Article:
Hosting your WordPress blog resources in Azure Blob Storage

If you are running a WordPress blog in a commercial hosting out of Azure, you may run out of disk capacity because commercial hosting don’t often not offer you a good storage. It becomes a challenge if the blog has many contributors writing articles everyday. Such a workload would result to flushing your hosting’s disk. Is there another option to host your image or video out of your hosting?

There are several options. Since my work in a daily basis targets to Microsoft Azure, while my blog platform is WordPress the option I will use is Azure Storage service. Moreover, my hosting is not either Azure App Service or Azure Compute. In this article, I’d like to quickly walk you through some steps to host resources mainly multimedia resources on Azure Blob Storage.

Why Azure Blob Storage?

Azure Storage contains four services: Blob, Queue, Table and Files. Each storage service is designed for specific purpose. In Azure Storage, only Blob and Files services are used to host resources. Each service provides you different API, classes and methods, including storage scenarios. Decision considerations are not going to be pointed here. I already had a list and will publish it soon.

There are a few reasons why Azure Blob Storage is my best choice in this case. First, Azure Blob Storage offers me a good price. For the first 1 TB, using General Purpose v2, the price is $0,0184 for each GB/month (for Hot access tier). If average size of an image is 300 Kb, I would pay for this price to store approximately 3,333 images. Each of my article has around 10 images so I would write around 300 articles to reach to 1 GB of image.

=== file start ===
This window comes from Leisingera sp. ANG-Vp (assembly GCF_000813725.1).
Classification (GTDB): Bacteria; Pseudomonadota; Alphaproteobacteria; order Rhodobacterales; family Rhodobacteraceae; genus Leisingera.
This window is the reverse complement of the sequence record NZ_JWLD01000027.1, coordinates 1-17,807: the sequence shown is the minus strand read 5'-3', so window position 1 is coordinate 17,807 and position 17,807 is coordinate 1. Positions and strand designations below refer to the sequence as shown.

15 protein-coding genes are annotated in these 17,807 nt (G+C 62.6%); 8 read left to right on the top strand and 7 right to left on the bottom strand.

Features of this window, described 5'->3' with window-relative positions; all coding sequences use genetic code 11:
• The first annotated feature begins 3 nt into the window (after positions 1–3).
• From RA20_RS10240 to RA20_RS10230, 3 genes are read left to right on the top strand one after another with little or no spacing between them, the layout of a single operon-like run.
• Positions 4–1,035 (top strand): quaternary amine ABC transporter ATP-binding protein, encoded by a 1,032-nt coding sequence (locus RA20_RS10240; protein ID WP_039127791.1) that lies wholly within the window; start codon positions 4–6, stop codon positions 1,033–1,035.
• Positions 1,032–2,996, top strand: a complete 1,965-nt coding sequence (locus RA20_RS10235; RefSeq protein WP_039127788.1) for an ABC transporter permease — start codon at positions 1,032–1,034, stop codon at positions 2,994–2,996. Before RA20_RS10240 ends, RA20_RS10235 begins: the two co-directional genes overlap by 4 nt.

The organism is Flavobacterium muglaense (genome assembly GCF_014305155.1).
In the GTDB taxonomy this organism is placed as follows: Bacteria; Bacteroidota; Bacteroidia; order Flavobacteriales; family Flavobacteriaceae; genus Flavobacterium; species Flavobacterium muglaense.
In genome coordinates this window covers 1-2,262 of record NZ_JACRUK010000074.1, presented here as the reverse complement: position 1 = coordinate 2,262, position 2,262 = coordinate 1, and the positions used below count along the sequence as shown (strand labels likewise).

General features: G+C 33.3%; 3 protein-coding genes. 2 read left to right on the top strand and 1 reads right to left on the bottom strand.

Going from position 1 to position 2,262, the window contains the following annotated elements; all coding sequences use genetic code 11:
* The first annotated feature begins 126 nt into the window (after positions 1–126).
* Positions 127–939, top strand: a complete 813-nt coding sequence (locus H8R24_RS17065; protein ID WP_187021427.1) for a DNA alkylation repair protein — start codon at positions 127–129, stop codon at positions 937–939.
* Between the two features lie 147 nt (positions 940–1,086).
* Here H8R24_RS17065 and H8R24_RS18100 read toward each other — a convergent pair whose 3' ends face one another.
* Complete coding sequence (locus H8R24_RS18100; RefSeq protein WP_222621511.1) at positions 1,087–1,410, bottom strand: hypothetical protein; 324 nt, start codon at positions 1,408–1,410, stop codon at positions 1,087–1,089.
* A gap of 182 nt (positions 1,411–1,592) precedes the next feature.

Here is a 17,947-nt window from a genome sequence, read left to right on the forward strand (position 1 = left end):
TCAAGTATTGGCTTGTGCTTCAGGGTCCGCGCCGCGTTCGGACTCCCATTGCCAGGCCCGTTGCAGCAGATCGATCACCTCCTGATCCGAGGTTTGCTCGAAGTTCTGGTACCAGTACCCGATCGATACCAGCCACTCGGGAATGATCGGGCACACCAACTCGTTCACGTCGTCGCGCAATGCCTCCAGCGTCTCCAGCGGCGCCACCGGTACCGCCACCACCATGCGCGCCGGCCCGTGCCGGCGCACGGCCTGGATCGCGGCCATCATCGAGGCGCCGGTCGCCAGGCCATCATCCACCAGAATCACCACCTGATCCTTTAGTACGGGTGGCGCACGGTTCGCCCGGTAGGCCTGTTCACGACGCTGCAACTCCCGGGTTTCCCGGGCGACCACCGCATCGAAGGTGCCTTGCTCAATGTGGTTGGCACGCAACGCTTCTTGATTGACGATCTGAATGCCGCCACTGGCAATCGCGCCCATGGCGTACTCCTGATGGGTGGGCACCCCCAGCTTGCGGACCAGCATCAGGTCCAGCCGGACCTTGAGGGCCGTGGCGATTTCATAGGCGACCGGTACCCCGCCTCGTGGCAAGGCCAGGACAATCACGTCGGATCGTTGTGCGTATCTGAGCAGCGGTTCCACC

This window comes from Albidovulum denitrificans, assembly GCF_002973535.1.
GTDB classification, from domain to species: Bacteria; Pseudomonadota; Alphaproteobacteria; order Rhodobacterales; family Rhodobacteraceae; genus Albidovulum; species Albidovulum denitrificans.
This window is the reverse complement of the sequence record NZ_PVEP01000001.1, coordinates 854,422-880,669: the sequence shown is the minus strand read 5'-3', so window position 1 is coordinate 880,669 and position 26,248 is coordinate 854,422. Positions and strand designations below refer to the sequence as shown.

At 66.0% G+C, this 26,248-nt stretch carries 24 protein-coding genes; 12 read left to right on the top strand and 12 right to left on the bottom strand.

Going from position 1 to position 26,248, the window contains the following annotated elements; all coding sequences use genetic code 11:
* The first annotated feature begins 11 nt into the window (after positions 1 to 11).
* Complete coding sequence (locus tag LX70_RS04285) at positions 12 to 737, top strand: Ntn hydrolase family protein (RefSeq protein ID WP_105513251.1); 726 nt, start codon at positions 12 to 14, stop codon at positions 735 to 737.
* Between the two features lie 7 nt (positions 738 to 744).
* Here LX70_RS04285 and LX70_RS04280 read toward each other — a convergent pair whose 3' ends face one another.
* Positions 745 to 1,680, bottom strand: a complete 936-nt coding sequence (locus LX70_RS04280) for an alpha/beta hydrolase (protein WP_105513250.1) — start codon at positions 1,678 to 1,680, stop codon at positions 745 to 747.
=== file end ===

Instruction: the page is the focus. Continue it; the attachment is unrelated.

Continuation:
Hot access tier is designed for optimal read and write operation. I would love it to give my blog readers better experience.

The price is not only storage capacity but also storage operation. By reading source code of Windows Azure Storage for WordPress plugin, we get to know it calls Azure Storage REST API while Azure SDK for PHP is mainly used. The code also creates a SAS (Shared Access Signature) by a given storage access key.

Full access the plugin source code can be found here.

Vetting through the source code, you will realize that the plugin only works with Azure Blob service. It means Azure Files service is not the target one in this plugin.

The price for storage operation should not be a big concern. For every 10,000 Read calls ( GetBlob  with REST), I need to pay $0,00004. It basically means if my article is read by 10,000 times regardless of reader type (unique or same user), I’m charged for this price per image. Now, the question is which of the operations I’m charged?

  • Write Operation: it is required every time when I upload my images into Azure Blob Storage.
  • List Container Operation: it is required every time the plugin needs to get reference of a container before my blob (e.g image) is uploaded.
  • Read Operation: it is required when my blog reader requests access to read my article.
  • Set Blob Operation: it is required if you need to edit an image (e.g resizing), the metadata change shall be updated.
  • Delete Operation: it is required if I need to delete image.

In fact, every request requires List Container Operation first, then Read Operation before other actions (Delete, Edit…). For example, when you upload an image, the plugin needs to get access to the target Blob storage service by passing access key. It will then needs to get the reference of the container where your image is going to be uploaded into. Once the reference is successfully returned, the Write operation is triggered to create your blob. Similarly, if you try to delete or edit your image, you still need to create a request access to Blob storage service and flows need to be the same before you can directly work on a specific blob.